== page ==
Vermont, I now realize, was a bit of a war zone. We’d seen the floodwaters in Troy, and crossing the border, we assumed things would get better. But I now realize that various odd details, like a pizza restaurant being closed with mud all over the parking lot, were in fact evidence of the wall of water that had just come through Ludlow, and also Rutland, which we tried to go through too. But by Tuesday morning, the highway authorities had posted most of the road closures online (the 511 system is awesome, by the way) and so we could map out a route from Burlington to Bar Harbor, ME. Every time we went over a bridge, I was grateful it was there!

But while the first two days were definitely the most dramatic, traveling with small kids produces many highs and lows. Some lows: racing to various public restrooms because Jasper (age 4) would announce that he had to go potty right now. A humorous and related moment: eating lunch in the famous Jordan Pond House in Acadia, and having Sam announce that he’d pooped and needed a diaper change and, when we tried to get him to wait a minute he kept repeating that he needed a diaper change. So Michael took him to the car, at which point Jasper told me that he needed to go potty and couldn’t wait either. So I’m frantically telling the people at the next table to inform our waitress that we’re coming back and haven’t just skipped out on our bill. There was pretty regular bickering from the backseat, too, including one late night screaming fest over who got to hold the Lightning McQueen car.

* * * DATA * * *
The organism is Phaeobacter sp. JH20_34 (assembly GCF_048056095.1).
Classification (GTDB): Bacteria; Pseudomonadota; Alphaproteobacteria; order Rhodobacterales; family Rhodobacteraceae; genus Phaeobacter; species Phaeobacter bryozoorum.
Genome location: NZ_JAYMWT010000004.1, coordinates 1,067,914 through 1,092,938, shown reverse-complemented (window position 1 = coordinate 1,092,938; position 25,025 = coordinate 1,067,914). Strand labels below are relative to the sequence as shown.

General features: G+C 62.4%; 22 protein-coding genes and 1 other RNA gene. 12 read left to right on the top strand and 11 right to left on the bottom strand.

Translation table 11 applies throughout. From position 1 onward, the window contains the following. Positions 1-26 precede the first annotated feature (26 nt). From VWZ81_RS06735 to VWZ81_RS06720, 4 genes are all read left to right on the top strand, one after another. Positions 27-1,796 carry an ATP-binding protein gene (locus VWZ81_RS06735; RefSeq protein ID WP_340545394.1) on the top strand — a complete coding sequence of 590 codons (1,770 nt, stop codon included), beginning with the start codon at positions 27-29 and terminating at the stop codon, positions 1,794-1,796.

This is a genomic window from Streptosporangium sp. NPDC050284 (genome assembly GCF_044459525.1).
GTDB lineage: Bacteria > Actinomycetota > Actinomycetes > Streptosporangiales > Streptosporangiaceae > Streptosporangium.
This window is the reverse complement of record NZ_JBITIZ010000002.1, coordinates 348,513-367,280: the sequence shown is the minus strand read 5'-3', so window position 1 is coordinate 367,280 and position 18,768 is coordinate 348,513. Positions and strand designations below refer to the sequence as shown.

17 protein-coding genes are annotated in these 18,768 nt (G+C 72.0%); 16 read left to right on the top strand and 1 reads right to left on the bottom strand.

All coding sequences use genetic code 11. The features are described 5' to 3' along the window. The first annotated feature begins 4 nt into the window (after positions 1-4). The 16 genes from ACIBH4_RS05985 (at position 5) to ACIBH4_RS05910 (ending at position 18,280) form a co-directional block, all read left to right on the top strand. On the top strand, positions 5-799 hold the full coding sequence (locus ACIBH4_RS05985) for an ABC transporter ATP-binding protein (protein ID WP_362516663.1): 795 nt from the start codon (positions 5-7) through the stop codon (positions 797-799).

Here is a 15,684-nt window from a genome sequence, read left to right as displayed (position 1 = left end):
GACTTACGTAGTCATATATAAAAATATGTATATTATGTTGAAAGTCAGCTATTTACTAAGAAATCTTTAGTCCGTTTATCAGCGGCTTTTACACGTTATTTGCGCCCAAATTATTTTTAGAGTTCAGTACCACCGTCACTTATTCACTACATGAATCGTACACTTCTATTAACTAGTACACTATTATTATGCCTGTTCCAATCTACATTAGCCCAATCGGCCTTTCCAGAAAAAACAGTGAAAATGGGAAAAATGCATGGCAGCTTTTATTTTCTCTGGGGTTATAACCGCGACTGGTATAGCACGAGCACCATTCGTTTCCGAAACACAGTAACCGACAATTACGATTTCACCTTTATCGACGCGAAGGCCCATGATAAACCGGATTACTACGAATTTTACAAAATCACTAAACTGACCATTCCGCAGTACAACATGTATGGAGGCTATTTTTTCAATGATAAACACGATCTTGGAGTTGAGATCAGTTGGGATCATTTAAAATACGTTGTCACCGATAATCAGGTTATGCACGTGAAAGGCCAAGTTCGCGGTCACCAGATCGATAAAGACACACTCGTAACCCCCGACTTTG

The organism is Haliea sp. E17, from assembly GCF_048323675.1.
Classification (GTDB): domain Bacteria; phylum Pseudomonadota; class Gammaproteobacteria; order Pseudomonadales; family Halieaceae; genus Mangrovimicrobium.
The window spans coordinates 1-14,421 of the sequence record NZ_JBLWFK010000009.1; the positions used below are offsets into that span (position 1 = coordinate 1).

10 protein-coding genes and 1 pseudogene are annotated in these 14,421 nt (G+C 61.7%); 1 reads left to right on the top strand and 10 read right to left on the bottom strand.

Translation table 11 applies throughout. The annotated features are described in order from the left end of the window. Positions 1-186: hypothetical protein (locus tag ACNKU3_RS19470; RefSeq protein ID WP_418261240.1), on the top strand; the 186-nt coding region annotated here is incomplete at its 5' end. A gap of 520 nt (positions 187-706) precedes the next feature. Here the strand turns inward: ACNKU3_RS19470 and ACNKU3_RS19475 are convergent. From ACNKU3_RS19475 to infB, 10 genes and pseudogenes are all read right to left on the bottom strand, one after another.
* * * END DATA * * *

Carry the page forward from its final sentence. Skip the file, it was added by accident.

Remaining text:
There were highs, though, as well. Sometimes the boys took turns with the toys and books. We hiked as a family up Gorham Mountain in Acadia. Granted, it’s not very tall, but we’d attempted two other Acadia hikes and had to turn around because rock scrambles don’t work well for a 4-year-old and a woman who is 34 weeks pregnant (Sam rode in the backpack that Michael carried). Finally, on Friday, we tackled Gorham, and Jasper walked the whole 3 mile trail. I was so proud of him, and kind of enjoyed the exclamations of all the folks we met going the other direction on the trail, not only that a 4-year-old was powering himself over those rocks, but that they couldn’t complain after seeing me (and my giant belly) do it too!